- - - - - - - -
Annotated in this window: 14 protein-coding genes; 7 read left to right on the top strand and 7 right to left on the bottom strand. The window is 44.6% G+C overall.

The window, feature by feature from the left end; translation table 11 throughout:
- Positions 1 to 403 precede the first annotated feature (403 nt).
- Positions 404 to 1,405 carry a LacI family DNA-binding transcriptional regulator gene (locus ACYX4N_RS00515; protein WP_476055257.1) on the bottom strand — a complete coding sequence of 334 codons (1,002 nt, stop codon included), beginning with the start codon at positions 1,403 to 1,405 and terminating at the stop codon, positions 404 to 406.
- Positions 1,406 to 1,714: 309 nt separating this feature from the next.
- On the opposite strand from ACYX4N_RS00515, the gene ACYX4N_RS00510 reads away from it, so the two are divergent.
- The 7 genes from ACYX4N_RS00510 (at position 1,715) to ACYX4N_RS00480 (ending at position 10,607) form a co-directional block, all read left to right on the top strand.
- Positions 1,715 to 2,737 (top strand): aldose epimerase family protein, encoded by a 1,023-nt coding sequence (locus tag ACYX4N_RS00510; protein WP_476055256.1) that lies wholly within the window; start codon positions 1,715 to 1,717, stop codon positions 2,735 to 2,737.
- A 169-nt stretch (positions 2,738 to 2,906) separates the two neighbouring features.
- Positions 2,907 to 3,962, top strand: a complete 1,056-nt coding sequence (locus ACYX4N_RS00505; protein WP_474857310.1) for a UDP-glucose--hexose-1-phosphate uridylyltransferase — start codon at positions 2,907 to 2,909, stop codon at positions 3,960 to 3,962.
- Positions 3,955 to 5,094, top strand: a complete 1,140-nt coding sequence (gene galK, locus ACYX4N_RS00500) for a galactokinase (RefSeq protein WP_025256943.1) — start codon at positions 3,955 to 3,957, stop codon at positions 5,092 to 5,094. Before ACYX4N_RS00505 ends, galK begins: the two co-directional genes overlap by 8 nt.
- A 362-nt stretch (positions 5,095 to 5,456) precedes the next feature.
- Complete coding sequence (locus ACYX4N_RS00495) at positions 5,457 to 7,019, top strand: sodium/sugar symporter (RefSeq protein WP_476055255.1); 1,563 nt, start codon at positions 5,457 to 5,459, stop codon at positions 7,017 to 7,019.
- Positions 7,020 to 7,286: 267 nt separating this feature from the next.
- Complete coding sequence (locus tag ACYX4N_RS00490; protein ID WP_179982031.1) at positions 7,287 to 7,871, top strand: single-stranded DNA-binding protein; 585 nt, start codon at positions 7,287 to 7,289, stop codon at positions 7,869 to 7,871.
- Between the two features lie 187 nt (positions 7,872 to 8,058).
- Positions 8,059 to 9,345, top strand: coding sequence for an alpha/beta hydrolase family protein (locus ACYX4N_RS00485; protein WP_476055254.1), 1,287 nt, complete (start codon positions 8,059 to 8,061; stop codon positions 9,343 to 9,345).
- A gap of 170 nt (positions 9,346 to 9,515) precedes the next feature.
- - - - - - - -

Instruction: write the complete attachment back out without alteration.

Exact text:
Annotated in this window: 14 protein-coding genes; 7 read left to right on the top strand and 7 right to left on the bottom strand. The window is 44.6% G+C overall.

The window, feature by feature from the left end; translation table 11 throughout:
- Positions 1 to 403 precede the first annotated feature (403 nt).
- Positions 404 to 1,405 carry a LacI family DNA-binding transcriptional regulator gene (locus ACYX4N_RS00515; protein WP_476055257.1) on the bottom strand — a complete coding sequence of 334 codons (1,002 nt, stop codon included), beginning with the start codon at positions 1,403 to 1,405 and terminating at the stop codon, positions 404 to 406.
- Positions 1,406 to 1,714: 309 nt separating this feature from the next.
- On the opposite strand from ACYX4N_RS00515, the gene ACYX4N_RS00510 reads away from it, so the two are divergent.
- The 7 genes from ACYX4N_RS00510 (at position 1,715) to ACYX4N_RS00480 (ending at position 10,607) form a co-directional block, all read left to right on the top strand.
- Positions 1,715 to 2,737 (top strand): aldose epimerase family protein, encoded by a 1,023-nt coding sequence (locus tag ACYX4N_RS00510; protein WP_476055256.1) that lies wholly within the window; start codon positions 1,715 to 1,717, stop codon positions 2,735 to 2,737.
- A 169-nt stretch (positions 2,738 to 2,906) separates the two neighbouring features.
- Positions 2,907 to 3,962, top strand: a complete 1,056-nt coding sequence (locus ACYX4N_RS00505; protein WP_474857310.1) for a UDP-glucose--hexose-1-phosphate uridylyltransferase — start codon at positions 2,907 to 2,909, stop codon at positions 3,960 to 3,962.
- Positions 3,955 to 5,094, top strand: a complete 1,140-nt coding sequence (gene galK, locus ACYX4N_RS00500) for a galactokinase (RefSeq protein WP_025256943.1) — start codon at positions 3,955 to 3,957, stop codon at positions 5,092 to 5,094. Before ACYX4N_RS00505 ends, galK begins: the two co-directional genes overlap by 8 nt.
- A 362-nt stretch (positions 5,095 to 5,456) precedes the next feature.
- Complete coding sequence (locus ACYX4N_RS00495) at positions 5,457 to 7,019, top strand: sodium/sugar symporter (RefSeq protein WP_476055255.1); 1,563 nt, start codon at positions 5,457 to 5,459, stop codon at positions 7,017 to 7,019.
- Positions 7,020 to 7,286: 267 nt separating this feature from the next.
- Complete coding sequence (locus tag ACYX4N_RS00490; protein ID WP_179982031.1) at positions 7,287 to 7,871, top strand: single-stranded DNA-binding protein; 585 nt, start codon at positions 7,287 to 7,289, stop codon at positions 7,869 to 7,871.
- Between the two features lie 187 nt (positions 7,872 to 8,058).
- Positions 8,059 to 9,345, top strand: coding sequence for an alpha/beta hydrolase family protein (locus ACYX4N_RS00485; protein WP_476055254.1), 1,287 nt, complete (start codon positions 8,059 to 8,061; stop codon positions 9,343 to 9,345).
- A gap of 170 nt (positions 9,346 to 9,515) precedes the next feature.